The Study of Christianity: Jechoniah or Jehoiakim?

Last week I posted a YouTube video from Twitter user @StudyofChrist wherein he introduces a series probing into the Matthean genealogy. Not long after, @StudyofChrist posted the second in that series which you can view below. The video has to do with the issue raised by Matthew 1:11. We are told there that Josiah was “the father of Jechoniah and his brothers, at the time of the deportation to Babylon.” As @StudyofChrist states, this is problematic because the Hebrew Bible makes it plain that Josiah was the father of Jehoiakim and that Jehoiakim was the father of Jechoniah (see 1 Chronicles 3:15-16).

The solution that he comes up with – based on the work of New Testament scholar Donald Hagner1 – is interesting. Essentially, the argument is that in the Matthean original “Jechoniah” was “Jehoiakim” and that a later scribe messed it up. Without getting into too much detail, Hagner asserts that the scribe, reading Jechoniah’s name in 1:12 and seeing the symmetry of David ending the first list of 1:2-6a and beginning the second list of 1:6b-11, believed that the symmetry was missing and needed correcting. And because Jechoniah’s regnal name in the Hebrew Bible was Jehoiachin which in the LXX is spelled exactly the same as Jehoiakim (Ιωακιμ – compare 2 Kings 23:36 and 2 Kings 24:8), the scribe may have confused the two. Therefore, Jehoiakim (Ιωακιμ) was changed to Jechoniah (Ἰεχονίαν). Such a solution also fixes another issue: why 1:12-16 is only thirteen rather than fourteen generations. If Jechoniah of 1:11 was originally Jehoiakim then Jechoniah of 1:12 can be counted as one of the fourteen generations.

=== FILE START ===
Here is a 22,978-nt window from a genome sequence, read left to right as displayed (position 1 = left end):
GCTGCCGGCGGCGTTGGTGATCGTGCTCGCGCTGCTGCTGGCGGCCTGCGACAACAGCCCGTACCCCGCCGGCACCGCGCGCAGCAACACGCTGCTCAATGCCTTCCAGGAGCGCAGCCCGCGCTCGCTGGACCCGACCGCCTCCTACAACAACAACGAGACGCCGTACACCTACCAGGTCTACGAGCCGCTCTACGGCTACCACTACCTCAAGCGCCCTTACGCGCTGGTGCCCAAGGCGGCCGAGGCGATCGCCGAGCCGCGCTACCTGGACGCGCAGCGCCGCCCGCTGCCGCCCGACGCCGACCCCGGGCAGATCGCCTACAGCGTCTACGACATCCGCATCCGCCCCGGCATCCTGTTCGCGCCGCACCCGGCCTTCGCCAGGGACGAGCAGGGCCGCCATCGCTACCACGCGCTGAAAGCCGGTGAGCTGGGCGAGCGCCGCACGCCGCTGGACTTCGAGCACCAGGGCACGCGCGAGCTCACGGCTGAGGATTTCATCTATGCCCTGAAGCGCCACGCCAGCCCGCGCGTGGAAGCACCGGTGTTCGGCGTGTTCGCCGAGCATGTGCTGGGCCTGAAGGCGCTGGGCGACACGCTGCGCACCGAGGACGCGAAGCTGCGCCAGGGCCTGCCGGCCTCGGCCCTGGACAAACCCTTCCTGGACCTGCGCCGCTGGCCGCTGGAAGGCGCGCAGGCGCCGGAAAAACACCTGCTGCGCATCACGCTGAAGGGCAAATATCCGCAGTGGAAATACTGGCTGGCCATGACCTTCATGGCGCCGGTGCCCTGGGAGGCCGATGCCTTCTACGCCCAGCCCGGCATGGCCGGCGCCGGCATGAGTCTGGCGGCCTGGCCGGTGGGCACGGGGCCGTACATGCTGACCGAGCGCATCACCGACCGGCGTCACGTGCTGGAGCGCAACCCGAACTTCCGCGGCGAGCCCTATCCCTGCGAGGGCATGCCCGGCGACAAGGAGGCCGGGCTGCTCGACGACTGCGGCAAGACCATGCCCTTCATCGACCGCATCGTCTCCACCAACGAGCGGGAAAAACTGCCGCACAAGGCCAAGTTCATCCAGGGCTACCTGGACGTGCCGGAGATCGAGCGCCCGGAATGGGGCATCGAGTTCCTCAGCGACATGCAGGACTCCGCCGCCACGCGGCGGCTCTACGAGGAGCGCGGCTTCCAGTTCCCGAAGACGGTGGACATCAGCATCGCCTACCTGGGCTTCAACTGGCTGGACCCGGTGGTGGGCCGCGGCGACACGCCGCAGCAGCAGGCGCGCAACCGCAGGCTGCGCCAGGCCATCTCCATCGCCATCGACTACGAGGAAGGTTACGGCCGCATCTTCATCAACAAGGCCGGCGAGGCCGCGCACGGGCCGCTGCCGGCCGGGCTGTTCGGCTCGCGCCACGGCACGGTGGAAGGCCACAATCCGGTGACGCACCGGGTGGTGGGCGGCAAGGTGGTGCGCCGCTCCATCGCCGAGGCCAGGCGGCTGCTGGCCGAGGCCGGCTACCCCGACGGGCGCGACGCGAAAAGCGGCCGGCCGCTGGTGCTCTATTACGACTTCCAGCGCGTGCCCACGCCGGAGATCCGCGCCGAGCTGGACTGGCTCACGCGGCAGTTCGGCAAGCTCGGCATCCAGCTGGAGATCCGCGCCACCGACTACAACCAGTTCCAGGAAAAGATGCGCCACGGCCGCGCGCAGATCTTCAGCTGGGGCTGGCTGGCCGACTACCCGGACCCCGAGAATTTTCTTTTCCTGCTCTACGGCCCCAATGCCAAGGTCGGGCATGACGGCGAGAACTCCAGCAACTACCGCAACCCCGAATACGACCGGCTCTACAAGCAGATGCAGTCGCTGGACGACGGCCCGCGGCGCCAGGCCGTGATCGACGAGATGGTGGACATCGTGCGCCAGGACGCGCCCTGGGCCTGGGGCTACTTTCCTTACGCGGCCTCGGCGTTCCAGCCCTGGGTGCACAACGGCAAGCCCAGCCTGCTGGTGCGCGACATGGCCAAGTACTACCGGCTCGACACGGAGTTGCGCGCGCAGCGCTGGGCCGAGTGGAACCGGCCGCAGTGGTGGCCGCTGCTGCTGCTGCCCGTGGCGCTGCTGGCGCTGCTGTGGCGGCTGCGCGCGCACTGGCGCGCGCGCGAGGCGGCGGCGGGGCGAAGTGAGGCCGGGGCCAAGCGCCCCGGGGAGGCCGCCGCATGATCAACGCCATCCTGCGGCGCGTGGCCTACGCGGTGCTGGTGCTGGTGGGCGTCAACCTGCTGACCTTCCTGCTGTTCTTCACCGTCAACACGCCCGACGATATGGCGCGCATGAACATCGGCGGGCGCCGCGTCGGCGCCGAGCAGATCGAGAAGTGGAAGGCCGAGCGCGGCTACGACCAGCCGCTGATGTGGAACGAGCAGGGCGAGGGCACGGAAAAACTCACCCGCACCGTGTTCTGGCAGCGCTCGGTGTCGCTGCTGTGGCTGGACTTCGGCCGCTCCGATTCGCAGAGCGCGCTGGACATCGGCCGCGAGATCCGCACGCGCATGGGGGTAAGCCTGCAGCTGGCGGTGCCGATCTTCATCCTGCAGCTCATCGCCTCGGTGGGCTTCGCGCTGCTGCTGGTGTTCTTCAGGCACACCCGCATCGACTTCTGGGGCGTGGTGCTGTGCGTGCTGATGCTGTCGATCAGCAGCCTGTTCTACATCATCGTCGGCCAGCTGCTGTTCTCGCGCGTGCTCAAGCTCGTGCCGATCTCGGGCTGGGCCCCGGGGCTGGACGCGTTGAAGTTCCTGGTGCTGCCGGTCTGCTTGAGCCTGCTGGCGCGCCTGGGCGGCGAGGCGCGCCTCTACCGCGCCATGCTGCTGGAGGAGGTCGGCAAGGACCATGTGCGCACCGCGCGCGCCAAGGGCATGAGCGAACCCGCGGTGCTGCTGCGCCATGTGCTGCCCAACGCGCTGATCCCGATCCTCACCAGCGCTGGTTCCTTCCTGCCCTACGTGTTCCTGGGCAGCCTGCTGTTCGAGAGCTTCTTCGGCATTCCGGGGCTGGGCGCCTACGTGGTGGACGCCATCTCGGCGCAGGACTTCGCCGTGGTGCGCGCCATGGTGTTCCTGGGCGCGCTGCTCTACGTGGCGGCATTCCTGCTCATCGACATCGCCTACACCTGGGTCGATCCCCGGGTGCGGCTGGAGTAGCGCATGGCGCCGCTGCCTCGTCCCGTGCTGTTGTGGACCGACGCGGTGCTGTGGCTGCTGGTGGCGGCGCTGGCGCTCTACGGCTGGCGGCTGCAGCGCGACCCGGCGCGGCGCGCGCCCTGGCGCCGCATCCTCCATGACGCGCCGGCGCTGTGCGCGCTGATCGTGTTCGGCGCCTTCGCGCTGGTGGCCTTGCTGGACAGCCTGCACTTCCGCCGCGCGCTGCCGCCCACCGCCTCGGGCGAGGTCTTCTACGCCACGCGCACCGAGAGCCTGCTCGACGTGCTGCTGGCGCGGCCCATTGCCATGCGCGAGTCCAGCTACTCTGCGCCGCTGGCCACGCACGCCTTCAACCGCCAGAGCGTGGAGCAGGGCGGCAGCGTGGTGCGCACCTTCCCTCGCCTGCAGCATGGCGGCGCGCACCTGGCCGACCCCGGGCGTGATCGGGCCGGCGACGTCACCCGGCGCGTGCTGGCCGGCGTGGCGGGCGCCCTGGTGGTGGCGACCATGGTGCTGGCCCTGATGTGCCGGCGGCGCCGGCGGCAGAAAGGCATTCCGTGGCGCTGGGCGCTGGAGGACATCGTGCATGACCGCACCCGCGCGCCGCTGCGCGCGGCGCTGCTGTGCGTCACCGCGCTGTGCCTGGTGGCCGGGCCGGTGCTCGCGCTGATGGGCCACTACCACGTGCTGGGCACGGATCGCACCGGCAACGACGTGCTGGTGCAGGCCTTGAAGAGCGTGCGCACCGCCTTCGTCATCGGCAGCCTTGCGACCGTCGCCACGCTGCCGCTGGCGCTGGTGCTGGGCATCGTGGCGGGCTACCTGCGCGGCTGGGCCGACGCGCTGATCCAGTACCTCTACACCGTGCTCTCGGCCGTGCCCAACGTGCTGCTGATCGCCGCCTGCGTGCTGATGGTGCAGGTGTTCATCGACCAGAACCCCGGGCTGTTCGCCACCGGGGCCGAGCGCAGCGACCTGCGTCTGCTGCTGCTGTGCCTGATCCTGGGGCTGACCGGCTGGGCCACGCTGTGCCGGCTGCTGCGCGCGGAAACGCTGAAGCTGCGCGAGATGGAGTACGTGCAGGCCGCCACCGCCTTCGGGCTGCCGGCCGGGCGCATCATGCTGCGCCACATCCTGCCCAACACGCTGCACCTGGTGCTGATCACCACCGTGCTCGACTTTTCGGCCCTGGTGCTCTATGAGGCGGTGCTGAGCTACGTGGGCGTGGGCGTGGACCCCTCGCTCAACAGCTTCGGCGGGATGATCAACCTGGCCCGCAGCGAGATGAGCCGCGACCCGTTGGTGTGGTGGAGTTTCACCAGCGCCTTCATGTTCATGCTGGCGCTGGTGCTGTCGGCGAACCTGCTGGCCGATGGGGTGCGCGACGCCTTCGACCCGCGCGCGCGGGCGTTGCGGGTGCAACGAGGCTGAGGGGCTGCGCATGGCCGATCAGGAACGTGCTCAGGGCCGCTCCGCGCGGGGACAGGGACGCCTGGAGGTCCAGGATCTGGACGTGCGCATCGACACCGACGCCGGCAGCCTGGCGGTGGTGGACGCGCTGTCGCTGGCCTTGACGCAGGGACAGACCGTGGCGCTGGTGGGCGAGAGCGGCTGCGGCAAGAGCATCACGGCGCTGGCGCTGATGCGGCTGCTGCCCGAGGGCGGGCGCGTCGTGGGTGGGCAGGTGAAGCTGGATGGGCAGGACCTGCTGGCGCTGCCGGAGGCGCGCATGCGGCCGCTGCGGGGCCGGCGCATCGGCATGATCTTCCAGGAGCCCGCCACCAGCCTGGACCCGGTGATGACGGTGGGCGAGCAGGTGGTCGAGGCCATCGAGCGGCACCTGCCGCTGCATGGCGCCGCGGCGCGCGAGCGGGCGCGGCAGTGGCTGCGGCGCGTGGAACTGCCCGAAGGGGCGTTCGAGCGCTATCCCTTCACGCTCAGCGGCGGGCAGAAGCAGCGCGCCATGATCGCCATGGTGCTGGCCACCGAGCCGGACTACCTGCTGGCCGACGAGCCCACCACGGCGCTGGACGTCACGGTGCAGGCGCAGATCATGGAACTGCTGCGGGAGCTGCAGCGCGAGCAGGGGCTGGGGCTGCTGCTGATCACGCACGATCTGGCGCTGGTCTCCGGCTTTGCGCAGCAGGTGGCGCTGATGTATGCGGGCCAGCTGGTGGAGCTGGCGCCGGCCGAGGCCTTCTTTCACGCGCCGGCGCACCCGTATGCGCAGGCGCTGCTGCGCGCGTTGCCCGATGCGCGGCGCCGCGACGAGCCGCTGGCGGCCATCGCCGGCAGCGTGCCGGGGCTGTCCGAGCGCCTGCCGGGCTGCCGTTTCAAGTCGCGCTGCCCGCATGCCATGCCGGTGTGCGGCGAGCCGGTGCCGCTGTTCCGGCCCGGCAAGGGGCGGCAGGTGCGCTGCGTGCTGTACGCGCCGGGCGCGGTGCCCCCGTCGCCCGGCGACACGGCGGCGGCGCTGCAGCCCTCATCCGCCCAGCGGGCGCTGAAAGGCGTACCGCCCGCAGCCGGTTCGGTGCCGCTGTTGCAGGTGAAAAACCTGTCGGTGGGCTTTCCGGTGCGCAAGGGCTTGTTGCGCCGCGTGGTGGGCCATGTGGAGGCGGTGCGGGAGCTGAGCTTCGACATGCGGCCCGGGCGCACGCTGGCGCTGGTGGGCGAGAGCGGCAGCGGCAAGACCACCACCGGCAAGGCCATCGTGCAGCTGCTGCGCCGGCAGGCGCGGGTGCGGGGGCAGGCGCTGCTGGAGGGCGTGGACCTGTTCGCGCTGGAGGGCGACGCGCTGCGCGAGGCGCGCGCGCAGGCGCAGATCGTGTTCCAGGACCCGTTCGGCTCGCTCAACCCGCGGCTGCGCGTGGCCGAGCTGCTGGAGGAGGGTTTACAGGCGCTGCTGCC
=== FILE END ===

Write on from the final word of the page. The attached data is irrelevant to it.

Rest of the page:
Unfortunately, this is still problematic. For starters, there is no way to prove Matthew originally intended for Jechoniah of 1:11 to be Jehoiakim. We don’t have Matthew’s original writing and the best copies of Matthew’s genealogy have Jechoniah instead of Jehoiakim listed. For another, the solution disrupts the flow of the genealogy. Notice how in 1:2 we see a progression: Abraham was the father of Isaac, and Isaac the father of Jacob, and so on. Every father has a son and every son becomes a father with the only exceptions being Abraham and Jesus because of their positions in the list. If Matthew originally wrote in 1:11 that Josiah was the father of Jehoiakim then we have a disruption in that flow because in 1:12 we would read of Jechoniah’s children without being told who Jechoniah’s father was in keeping with the genealogical flow. We would wonder where Jechoniah came from!

In my opinion, the best explanation for the problem of 1:11 is that Matthew messed things up. After all, the genealogy is less about history and more about theology. That he was less than careful isn’t all that surprising. He wants to get to Jesus and tell his story. Jesus’ background is important in establishing that he is Jewish Messiah, tracing his lineage all the way back to David and Abraham.

Regardless, check out the video and make your own opinion on the topic. And subscribe to @StudyofChrist’s YouTube channel!


1 Donald Hagner, Matthew 1-13, WBC (Nashville, TN: Thomas Nelson, 1993), 6.

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